The Most Frequently Spoken Word on the Planet: O.K.
Popularized by US President (1837 -1841) Martin Van Buren's nickname, Old Kinderhook from his birthplace in New York State. His re-election slogan was 'Martin Van Buren is O.K'. Didn't you ever wonder why a simple word can be spelled in capital letters followed by periods? Though the undoubtedly word appeared in earlier variations, this is the event that solidified its position in the language
Another reason, which sounds quite true, dates "o.k."'s history also back to America, but with German roots. The German Ohne Korrektur, o.k., meaning no faults/errors was used in school's essais and works when a student did a good work. From colonial German villages and communities in America this abbreviation then spread to the world.
The Top Ten Words of 2006 with commentary follow.
1. Sustainable – Originally a 'green' term has moved into the mainstream meaning 'self-generating' as in 'wind power is a sustainable power supply'. Can apply to populations, marriages, agriculture, economies, and the like. The opposite of 'disposable'.
2. Infonaut – Those who blithely travel along the 'infobahn'.
3. Hiki Komori – One million young Japanese men who avoid intense societal pressures by withdrawing into their own rooms (and worlds) rarely venturing outside.
4. Planemo -- Planets that didn't make the cut in 2006 as sustainable planets. Pluto was demoted to a planemo.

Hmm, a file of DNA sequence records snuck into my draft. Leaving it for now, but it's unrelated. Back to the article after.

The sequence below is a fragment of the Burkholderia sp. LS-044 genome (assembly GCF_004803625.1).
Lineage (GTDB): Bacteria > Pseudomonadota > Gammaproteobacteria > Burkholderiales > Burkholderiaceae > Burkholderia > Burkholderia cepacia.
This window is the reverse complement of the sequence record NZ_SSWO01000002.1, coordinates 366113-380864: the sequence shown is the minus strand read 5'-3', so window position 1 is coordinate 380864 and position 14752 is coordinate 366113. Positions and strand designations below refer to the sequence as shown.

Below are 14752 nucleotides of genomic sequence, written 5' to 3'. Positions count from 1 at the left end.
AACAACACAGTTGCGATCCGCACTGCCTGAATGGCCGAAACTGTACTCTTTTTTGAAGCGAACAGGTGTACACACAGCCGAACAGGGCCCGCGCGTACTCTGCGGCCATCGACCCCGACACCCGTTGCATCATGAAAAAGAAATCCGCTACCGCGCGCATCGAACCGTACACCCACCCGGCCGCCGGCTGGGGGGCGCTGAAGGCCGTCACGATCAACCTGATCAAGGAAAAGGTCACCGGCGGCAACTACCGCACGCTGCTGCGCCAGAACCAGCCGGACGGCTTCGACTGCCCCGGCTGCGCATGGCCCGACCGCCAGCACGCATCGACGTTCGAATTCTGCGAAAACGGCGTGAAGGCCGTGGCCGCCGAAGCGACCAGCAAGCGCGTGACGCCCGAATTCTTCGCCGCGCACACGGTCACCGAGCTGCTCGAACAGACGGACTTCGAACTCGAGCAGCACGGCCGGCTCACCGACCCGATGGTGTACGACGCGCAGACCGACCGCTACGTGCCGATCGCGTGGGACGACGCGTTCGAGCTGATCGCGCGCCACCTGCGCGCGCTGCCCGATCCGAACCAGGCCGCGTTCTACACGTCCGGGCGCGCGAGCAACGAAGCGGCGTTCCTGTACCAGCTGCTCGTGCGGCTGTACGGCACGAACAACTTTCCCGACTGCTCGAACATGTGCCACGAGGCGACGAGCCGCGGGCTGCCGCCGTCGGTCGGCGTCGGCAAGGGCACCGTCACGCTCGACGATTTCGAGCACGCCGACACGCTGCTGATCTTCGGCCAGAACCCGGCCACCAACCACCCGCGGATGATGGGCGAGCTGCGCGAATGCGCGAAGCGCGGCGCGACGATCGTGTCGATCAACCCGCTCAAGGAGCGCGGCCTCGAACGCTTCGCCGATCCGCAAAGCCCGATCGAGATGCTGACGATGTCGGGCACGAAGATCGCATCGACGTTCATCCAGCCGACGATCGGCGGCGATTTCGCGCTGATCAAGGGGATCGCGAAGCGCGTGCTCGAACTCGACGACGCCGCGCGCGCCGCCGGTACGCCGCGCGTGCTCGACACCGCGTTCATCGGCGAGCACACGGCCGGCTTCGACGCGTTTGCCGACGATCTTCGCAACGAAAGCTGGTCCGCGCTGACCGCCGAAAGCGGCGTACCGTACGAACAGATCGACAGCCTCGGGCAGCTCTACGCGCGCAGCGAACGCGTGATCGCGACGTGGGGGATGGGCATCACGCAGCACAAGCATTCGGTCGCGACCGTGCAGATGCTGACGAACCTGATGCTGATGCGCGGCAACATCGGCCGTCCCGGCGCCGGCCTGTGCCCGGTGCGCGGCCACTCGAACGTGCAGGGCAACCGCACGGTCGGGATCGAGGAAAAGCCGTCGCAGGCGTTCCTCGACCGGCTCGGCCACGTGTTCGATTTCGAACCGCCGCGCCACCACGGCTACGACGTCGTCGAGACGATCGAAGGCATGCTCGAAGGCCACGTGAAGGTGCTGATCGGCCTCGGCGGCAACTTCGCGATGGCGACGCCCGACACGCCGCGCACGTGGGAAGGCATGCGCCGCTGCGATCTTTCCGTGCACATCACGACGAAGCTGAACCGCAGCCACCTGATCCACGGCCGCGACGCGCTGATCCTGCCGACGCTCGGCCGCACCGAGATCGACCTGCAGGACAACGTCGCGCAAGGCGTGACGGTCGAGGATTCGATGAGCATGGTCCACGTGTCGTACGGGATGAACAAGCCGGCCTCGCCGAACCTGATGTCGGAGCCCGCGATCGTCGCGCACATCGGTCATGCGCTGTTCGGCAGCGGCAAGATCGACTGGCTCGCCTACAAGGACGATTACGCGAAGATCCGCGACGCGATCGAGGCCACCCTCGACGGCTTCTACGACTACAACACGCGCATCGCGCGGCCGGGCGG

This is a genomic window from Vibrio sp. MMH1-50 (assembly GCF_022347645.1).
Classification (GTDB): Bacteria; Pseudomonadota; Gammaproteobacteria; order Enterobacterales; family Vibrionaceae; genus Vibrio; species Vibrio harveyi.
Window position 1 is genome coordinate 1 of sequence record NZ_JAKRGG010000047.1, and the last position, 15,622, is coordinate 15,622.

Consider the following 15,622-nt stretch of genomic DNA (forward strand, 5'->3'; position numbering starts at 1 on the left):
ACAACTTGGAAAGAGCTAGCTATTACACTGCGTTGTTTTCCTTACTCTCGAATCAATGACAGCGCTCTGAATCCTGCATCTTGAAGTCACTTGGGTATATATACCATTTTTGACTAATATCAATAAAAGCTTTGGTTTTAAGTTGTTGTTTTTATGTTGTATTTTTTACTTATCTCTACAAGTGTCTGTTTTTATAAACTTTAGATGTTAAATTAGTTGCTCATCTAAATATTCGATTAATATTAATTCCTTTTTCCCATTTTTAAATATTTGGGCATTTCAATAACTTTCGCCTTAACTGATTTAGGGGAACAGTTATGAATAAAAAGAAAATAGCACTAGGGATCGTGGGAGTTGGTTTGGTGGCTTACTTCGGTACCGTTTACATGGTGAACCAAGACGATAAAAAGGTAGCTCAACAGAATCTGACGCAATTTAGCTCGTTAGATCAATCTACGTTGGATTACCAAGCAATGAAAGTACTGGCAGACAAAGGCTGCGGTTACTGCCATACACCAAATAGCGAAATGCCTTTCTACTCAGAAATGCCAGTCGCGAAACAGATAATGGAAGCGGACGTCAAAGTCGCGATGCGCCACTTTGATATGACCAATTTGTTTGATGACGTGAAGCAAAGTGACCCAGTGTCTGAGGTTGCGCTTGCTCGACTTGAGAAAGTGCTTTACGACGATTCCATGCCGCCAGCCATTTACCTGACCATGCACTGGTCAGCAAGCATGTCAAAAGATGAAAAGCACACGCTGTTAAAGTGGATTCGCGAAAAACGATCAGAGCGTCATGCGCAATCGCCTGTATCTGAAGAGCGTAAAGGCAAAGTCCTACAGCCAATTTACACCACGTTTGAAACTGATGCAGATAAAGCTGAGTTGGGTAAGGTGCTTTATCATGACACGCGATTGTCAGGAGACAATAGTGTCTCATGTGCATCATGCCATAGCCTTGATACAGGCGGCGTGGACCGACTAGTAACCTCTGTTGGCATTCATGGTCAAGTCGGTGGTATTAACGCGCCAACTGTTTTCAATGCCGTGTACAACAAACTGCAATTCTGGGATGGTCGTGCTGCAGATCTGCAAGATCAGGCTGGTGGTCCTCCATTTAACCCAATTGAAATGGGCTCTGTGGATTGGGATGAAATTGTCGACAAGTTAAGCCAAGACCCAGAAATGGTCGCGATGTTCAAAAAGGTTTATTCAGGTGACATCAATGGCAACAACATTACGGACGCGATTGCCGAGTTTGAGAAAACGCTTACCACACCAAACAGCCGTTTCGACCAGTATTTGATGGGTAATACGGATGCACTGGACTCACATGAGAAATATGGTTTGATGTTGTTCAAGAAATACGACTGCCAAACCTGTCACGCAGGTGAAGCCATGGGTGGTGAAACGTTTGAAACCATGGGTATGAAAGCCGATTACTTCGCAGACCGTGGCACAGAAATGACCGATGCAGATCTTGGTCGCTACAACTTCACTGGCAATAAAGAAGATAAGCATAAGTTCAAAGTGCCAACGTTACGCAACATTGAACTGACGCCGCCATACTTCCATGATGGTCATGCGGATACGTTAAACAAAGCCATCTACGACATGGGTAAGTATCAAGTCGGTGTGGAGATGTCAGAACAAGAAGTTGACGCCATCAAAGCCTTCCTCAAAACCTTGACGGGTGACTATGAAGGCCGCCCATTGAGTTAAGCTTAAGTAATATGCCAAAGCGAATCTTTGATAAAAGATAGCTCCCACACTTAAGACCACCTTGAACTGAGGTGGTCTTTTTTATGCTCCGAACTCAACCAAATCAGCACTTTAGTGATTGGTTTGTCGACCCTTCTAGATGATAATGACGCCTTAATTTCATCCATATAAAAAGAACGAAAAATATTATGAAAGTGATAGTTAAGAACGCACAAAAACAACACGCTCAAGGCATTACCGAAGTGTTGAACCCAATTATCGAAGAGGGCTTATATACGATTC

5. Netroots -- The activists who have transformed the practice of fund raising and getting out the vote – through cyberspace.
6. Londonistan – Nickname for London as its Asian population swells.
7. Brokeback (Mountain)– A cultural phenomenon (Brokeback, Brokedown, etc.) with almost a million references to Brokeback jokes alone on Google.
8. Ethanol – Proxy for all things 'green' and energy independence.
9. Corruption – As in 'Culture of'; analysis of mid-term elections sests this was the key for the turnover of the House.
10. Chinese (adj.) – All things Chinese currently in ascendance
The Top Ten Global YouthSpeak Words for 2006 with commentary follow.
1. Yoof Speak – Pan-Asian term for YouthSpeak.
2. Ballin' – Doing well; fine; as in he's really ballin' now.
3. Stick Ice – Chinese YouthSpeak for 'popsicle' or ice cream cone.
4. ii – Siigniifiies the text messaging style of doubliing the letter ii wherever iit iis found. (Very gee or preppy).
5. Ya-ya papaya – Snooty person (Singlish from Singapore).
6. 1 – From the U2 song One Love. Sign-off to Instant Messages.
7. =^..^= The emoticon representing a kitty.
8. Get up One's Nose – Irritates, as in 'He gets up my nose!' (UK).
9. LMAO – Texting abbreviation for Laughed My Ass Off.
10. Yobbo – An unrefined or loutish youth (Aussie/UK).
The Top Ten Names for 2006 with commentary follow.
1. Darfur – First time a country or region heads the list.
2. Mahmoud Ahmadinejad – Unfettered President of Iran.
3. Bono – Quintessential rock star, front man for the band U2, turned humanitarian.
4. George Bush – Received an old fashioned 'whuppin' in the mid-Term elections; still attempting to turn the tide in his last 24 months in office.
5. Kofi Annan – Departing head of the UN, both revered and reviled.
6. Joseph Ratzinger – Pope Benedict XVI turned Muslim heads by quoting a Renaissance scholar with a less than favorable opinion of Islam.
7. Brangelina – Brad Pitt and Angelina Jolie as a new type of Hollywood power couple.
8. Saddam Hussein – Hanging marks the end of one of the most brutal dictatorships in recent memory.
9. Fidel Castro – Still lives on as the head of one of the few remaining Communist states, some fifty years after the Cuban Revolution.